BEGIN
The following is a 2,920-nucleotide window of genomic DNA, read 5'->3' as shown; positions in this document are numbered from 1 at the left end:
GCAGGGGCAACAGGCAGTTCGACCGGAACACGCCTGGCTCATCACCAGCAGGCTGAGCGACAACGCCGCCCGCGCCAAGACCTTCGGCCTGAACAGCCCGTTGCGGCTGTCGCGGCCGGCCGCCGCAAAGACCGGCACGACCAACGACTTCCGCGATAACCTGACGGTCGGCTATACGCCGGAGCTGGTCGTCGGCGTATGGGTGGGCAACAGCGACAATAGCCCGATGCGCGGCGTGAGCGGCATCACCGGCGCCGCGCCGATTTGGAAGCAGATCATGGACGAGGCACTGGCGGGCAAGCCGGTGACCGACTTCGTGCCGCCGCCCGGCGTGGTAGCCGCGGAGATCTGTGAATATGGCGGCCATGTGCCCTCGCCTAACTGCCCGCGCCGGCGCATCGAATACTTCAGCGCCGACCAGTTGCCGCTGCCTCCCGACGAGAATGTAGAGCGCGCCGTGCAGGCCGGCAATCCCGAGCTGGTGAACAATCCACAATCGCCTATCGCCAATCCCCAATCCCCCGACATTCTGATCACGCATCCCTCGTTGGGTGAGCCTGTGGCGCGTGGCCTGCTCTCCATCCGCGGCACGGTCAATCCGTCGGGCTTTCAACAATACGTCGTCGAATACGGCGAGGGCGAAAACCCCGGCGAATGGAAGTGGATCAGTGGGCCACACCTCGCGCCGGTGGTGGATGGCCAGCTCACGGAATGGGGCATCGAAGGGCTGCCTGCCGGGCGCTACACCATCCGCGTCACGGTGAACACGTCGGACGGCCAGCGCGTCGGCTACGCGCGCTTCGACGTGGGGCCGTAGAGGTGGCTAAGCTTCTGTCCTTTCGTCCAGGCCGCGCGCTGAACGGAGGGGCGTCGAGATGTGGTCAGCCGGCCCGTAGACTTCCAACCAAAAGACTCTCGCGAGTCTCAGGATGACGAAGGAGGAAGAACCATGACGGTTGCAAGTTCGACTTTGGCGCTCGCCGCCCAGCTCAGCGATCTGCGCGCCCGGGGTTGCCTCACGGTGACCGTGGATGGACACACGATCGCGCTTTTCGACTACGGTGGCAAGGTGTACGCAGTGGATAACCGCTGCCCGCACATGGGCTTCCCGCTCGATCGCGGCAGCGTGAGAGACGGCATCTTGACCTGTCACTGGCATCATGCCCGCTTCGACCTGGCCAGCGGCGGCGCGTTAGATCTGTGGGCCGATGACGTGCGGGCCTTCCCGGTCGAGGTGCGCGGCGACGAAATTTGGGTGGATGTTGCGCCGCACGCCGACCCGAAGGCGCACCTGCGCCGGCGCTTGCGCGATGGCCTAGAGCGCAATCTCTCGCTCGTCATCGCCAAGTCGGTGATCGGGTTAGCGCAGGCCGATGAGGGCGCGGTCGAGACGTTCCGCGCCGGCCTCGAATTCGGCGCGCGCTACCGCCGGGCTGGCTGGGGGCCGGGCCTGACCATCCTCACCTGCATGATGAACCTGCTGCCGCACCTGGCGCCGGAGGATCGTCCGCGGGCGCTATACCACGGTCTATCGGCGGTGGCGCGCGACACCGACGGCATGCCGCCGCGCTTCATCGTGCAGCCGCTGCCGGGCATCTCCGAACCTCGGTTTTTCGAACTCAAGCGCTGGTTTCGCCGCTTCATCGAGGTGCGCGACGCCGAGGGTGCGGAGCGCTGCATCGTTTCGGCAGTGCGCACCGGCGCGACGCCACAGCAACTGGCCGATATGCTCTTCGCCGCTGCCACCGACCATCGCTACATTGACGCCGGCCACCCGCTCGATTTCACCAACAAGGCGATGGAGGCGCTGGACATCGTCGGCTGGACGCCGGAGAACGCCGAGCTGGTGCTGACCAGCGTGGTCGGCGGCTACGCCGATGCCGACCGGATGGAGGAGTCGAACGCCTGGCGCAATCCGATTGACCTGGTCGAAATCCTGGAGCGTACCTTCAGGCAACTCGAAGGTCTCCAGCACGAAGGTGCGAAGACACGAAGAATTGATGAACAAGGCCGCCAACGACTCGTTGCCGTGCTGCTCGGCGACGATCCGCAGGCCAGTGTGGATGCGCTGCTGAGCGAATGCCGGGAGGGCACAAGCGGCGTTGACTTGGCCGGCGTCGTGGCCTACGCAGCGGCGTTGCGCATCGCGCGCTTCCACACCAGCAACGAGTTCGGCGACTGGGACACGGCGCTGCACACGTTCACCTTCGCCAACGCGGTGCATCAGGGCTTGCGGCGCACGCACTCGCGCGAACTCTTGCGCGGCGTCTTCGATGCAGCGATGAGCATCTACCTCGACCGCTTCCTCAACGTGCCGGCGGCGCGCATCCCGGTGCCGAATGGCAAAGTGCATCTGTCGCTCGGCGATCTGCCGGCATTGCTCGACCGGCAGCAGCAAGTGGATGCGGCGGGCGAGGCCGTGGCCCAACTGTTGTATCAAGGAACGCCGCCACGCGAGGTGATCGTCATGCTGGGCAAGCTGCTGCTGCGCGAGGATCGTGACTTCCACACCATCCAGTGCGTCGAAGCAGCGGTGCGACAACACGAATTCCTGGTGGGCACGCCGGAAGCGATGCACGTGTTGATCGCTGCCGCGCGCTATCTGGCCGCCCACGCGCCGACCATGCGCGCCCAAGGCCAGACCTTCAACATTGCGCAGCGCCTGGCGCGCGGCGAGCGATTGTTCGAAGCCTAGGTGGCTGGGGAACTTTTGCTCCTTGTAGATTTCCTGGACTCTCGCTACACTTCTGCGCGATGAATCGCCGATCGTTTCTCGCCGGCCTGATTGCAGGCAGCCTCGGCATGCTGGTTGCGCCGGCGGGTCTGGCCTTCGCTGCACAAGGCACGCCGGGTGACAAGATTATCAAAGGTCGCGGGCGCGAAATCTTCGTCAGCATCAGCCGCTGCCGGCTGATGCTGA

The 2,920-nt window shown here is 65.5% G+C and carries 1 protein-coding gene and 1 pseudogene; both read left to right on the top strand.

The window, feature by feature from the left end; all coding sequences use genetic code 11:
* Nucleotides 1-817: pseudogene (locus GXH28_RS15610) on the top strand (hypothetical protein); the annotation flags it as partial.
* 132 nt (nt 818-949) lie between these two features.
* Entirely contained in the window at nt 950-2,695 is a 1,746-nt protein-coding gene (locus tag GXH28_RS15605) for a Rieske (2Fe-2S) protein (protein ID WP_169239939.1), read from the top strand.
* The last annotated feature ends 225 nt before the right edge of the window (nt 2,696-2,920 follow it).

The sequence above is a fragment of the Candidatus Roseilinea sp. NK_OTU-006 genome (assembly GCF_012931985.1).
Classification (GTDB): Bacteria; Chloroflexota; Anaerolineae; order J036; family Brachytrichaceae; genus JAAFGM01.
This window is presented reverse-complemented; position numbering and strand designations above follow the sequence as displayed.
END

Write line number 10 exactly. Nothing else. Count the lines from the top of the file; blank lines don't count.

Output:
Classification (GTDB): Bacteria; Chloroflexota; Anaerolineae; order J036; family Brachytrichaceae; genus JAAFGM01.